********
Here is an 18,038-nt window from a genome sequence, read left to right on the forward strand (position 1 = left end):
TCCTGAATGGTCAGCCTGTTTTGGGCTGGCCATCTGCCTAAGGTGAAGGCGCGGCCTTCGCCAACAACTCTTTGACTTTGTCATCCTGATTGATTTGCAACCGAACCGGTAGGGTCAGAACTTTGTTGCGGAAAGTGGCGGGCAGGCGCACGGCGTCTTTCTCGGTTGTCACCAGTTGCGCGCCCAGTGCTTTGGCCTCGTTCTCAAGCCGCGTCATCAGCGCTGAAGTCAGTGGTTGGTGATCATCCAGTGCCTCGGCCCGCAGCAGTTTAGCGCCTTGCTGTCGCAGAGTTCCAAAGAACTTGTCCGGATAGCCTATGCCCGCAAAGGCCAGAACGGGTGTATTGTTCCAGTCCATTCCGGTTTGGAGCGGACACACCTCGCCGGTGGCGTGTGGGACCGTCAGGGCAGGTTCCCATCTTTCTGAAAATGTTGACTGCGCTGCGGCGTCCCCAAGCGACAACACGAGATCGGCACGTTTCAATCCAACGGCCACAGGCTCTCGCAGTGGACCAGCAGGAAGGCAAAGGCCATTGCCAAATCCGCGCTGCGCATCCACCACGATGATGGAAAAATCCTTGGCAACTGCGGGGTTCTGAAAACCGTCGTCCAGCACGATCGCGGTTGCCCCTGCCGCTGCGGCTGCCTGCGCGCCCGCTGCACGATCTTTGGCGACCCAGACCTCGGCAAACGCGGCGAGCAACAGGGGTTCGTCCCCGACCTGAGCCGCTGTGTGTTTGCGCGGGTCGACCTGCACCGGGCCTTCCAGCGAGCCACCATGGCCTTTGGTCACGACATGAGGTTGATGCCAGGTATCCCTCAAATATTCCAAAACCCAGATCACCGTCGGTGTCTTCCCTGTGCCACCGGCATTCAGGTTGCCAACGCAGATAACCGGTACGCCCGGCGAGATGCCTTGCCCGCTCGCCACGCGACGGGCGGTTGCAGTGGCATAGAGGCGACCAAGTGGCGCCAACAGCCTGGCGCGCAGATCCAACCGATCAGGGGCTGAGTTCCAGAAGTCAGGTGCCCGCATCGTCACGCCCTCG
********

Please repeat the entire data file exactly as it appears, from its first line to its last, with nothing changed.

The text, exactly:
Here is an 18,038-nt window from a genome sequence, read left to right on the forward strand (position 1 = left end):
TCCTGAATGGTCAGCCTGTTTTGGGCTGGCCATCTGCCTAAGGTGAAGGCGCGGCCTTCGCCAACAACTCTTTGACTTTGTCATCCTGATTGATTTGCAACCGAACCGGTAGGGTCAGAACTTTGTTGCGGAAAGTGGCGGGCAGGCGCACGGCGTCTTTCTCGGTTGTCACCAGTTGCGCGCCCAGTGCTTTGGCCTCGTTCTCAAGCCGCGTCATCAGCGCTGAAGTCAGTGGTTGGTGATCATCCAGTGCCTCGGCCCGCAGCAGTTTAGCGCCTTGCTGTCGCAGAGTTCCAAAGAACTTGTCCGGATAGCCTATGCCCGCAAAGGCCAGAACGGGTGTATTGTTCCAGTCCATTCCGGTTTGGAGCGGACACACCTCGCCGGTGGCGTGTGGGACCGTCAGGGCAGGTTCCCATCTTTCTGAAAATGTTGACTGCGCTGCGGCGTCCCCAAGCGACAACACGAGATCGGCACGTTTCAATCCAACGGCCACAGGCTCTCGCAGTGGACCAGCAGGAAGGCAAAGGCCATTGCCAAATCCGCGCTGCGCATCCACCACGATGATGGAAAAATCCTTGGCAACTGCGGGGTTCTGAAAACCGTCGTCCAGCACGATCGCGGTTGCCCCTGCCGCTGCGGCTGCCTGCGCGCCCGCTGCACGATCTTTGGCGACCCAGACCTCGGCAAACGCGGCGAGCAACAGGGGTTCGTCCCCGACCTGAGCCGCTGTGTGTTTGCGCGGGTCGACCTGCACCGGGCCTTCCAGCGAGCCACCATGGCCTTTGGTCACGACATGAGGTTGATGCCAGGTATCCCTCAAATATTCCAAAACCCAGATCACCGTCGGTGTCTTCCCTGTGCCACCGGCATTCAGGTTGCCAACGCAGATAACCGGTACGCCCGGCGAGATGCCTTGCCCGCTCGCCACGCGACGGGCGGTTGCAGTGGCATAGAGGCGACCAAGTGGCGCCAACAGCCTGGCGCGCAGATCCAACCGATCAGGGGCTGAGTTCCAGAAGTCAGGTGCCCGCATCGTCACGCCCTCG